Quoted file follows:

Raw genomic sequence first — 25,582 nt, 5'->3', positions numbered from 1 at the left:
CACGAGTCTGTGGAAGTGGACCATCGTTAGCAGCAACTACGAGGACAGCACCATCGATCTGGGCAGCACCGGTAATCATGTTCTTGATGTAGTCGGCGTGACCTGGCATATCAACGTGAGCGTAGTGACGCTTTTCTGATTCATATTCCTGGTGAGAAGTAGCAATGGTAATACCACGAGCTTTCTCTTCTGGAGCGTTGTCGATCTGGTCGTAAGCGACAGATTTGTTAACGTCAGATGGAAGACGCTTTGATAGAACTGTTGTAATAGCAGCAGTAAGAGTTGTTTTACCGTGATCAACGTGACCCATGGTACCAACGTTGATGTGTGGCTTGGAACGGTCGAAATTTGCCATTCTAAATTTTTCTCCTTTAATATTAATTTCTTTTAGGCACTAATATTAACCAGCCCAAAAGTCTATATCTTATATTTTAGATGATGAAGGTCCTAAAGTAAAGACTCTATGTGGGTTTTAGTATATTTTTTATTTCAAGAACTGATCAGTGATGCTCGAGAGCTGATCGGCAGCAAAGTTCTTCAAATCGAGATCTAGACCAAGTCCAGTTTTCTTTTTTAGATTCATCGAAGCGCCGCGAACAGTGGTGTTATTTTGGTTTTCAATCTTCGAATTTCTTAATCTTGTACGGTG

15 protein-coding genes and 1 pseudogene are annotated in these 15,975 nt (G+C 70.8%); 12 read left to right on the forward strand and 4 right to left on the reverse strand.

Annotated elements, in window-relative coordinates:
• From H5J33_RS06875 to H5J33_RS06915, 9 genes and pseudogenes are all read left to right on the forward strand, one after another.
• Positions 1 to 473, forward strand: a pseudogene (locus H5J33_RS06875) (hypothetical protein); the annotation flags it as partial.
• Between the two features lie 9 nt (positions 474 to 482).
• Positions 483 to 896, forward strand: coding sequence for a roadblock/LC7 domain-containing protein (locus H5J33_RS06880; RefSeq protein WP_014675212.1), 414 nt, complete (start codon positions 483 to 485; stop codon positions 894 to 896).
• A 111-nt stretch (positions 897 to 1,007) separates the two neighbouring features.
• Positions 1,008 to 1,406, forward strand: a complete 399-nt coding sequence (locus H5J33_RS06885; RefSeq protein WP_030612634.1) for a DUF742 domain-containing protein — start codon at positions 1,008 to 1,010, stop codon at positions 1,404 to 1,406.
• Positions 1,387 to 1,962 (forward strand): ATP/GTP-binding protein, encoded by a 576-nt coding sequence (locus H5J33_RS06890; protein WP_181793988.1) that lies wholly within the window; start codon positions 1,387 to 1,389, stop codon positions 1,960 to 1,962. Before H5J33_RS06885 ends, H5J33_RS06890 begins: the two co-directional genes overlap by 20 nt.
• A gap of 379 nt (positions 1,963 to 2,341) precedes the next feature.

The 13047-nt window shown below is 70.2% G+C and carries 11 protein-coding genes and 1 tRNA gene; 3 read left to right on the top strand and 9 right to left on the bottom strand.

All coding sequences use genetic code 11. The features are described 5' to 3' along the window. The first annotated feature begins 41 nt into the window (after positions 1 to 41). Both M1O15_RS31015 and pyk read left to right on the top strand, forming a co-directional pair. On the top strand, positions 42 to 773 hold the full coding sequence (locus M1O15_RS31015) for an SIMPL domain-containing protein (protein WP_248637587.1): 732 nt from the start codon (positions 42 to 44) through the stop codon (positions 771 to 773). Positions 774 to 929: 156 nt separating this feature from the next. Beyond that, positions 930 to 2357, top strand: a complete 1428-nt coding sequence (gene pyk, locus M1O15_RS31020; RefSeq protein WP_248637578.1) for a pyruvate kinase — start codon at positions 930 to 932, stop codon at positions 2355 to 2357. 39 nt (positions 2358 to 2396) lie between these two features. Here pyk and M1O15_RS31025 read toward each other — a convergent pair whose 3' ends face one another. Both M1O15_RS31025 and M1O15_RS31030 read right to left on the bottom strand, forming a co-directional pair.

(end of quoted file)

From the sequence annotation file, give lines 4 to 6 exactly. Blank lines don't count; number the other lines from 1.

Annotated elements, in window-relative coordinates:
• From H5J33_RS06875 to H5J33_RS06915, 9 genes and pseudogenes are all read left to right on the forward strand, one after another.
• Positions 1 to 473, forward strand: a pseudogene (locus H5J33_RS06875) (hypothetical protein); the annotation flags it as partial.